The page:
A few (several?) years ago I took a Myers-Briggs exam at my undergraduate university. I don’t remember all of the results (since at the time, I thought “personality type” was totally bunk-y), but one thing I do remember is that I scored right along the median of the I/E category—meaning, I was only slightly more introverted than extroverted. I didn’t really think much of it at the time, but it did make sense later on in life when I met a “true introvert” who had researched the implications of his personality type. He told me,
“I like people in general, but I much prefer to develop relationships with the people I already like than to simply be around people for the sake of being social.” (This is not verbatim, but this was the gist of what he said.)
I completely related to this. At that time in life, I had finished college and graduate school and had found employment in a large publishing company. Much of my work was very isolating, and I didn’t mind it—especially after two years of intense graduate study (another very personal, isolating activity). Though I had enjoyed the company of a large, rambunctious social group during college, I had found my smaller, more intimate group of friends in graduate school to be just as satisfying. As is common in one’s twenties, I had begun to settle into my “style” of life by asking the questions about what made me happy, comfortable, and content. And one of those realizations was that I was probably more introverted than I used to be.
That’s enough about me; but all of that is to say that the book Quiet by Susan Cain really resonated with me for many reasons. The book describes how our culture tends to favor certain charismatic personalities over quieter, more reflective ones; and it attempts to explain how the moniker “introvert” has been misinterpreted and undervalued, especially within American culture over the last 100 years. Cain’s goal is to make a case for society’s unrecognized reliance upon introverts, and to help those of us who identify with this group to better understand ourselves and our behaviors. Here are some indicators that you may be an introvert:
- You are satisfied to spend lots of time alone.
- You find some social situations exhausting rather than invigorating.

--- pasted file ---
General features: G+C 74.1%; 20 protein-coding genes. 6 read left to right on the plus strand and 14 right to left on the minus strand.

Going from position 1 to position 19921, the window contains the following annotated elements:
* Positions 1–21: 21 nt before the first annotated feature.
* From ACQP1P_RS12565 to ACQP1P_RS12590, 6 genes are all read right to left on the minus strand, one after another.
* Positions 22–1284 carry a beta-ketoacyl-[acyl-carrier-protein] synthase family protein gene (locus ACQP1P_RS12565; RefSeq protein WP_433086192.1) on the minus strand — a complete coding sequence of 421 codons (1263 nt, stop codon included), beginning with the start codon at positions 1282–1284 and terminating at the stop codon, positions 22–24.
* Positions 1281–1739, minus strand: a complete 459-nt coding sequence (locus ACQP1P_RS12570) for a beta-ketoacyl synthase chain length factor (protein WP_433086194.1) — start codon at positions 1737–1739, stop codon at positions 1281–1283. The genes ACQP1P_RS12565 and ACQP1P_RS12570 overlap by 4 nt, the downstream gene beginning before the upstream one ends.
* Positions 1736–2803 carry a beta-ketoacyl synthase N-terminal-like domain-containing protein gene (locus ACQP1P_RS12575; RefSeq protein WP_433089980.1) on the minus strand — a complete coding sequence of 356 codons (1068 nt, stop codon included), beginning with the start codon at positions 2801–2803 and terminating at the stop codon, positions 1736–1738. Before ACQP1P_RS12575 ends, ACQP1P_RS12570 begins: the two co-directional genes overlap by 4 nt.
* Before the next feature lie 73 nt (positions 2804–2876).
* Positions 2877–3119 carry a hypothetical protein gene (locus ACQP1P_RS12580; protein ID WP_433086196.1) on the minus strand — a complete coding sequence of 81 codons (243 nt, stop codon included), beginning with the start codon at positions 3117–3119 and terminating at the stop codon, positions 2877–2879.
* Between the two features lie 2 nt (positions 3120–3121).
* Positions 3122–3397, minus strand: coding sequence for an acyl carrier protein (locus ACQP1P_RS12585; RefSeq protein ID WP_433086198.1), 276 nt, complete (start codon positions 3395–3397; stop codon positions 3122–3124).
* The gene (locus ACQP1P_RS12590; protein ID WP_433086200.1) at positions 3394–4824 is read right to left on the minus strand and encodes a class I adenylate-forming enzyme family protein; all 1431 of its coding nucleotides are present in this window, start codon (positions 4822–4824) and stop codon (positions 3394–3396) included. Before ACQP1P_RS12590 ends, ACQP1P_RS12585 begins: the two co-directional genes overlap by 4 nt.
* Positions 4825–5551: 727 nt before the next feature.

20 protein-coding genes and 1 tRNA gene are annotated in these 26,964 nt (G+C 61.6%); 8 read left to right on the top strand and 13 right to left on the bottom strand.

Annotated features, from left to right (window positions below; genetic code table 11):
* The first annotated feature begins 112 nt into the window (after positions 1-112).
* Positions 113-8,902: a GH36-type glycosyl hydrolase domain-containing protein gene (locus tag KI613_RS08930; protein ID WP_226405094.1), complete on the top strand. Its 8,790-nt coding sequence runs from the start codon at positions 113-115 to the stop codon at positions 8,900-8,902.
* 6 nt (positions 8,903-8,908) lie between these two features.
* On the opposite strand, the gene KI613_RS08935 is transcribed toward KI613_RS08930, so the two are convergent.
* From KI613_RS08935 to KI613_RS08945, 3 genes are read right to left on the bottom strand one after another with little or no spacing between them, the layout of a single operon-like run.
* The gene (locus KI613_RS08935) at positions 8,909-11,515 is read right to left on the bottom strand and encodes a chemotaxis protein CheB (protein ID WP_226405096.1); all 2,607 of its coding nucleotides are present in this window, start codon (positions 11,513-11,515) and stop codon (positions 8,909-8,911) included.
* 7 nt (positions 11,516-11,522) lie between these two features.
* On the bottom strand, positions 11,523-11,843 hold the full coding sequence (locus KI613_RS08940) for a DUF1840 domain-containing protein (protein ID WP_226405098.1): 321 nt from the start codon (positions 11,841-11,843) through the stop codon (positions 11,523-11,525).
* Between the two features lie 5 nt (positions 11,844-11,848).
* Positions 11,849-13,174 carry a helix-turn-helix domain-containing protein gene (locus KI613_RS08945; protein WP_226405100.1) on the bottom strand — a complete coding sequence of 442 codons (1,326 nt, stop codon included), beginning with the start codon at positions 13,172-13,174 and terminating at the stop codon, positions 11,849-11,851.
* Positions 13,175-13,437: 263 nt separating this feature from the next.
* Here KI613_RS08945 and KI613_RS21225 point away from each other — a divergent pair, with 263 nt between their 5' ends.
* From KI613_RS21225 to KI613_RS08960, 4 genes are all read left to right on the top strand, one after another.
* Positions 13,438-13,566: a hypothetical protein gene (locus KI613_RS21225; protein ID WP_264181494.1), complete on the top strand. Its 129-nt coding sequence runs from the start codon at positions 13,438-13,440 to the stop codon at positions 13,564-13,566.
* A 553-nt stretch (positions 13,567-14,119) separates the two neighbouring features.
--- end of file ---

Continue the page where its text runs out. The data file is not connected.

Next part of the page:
- You enjoy deep conversations with close friends more than superficial conversations with unfamiliar people.
- You are able to concentrate on one thing for long periods of time.
- You may be more sensitive to stimuli than others.
- You prefer only to speak when you have something meaningful to say.
This is by no means an exhaustive list, but Cain goes to great lengths to develop all of these ideas. For example, she debunks the notion that introverts are antisocial by explaining how they simply prefer smaller, more familiar social situations. What she argues is that the introvert is often overlooked, but that he or she has great potential in a society often focused on its noisiest members. Cain also offers advice regarding how to navigate the waters of a culture that often expects extroverted behaviors (such as public speaking) from very introverted people.
If you are not an introvert yourself, it’s likely that you are the child of one; in a relationship with one; the parent of one; friends with one (or two); etc. I found particularly helpful the discussions regarding introverts in the classroom, not only because I personally related to it, but also because it challenged me to reassess my teaching style in order to make sure I am not under-accommodating the introverted students in my courses.
I highly recommend this audiobook to anyone interested in personality-type theory. And even if you don’t buy into Cain’s research, I bet you will find something useful here for you. It also doesn’t hurt that the narrator’s voice is really lovely!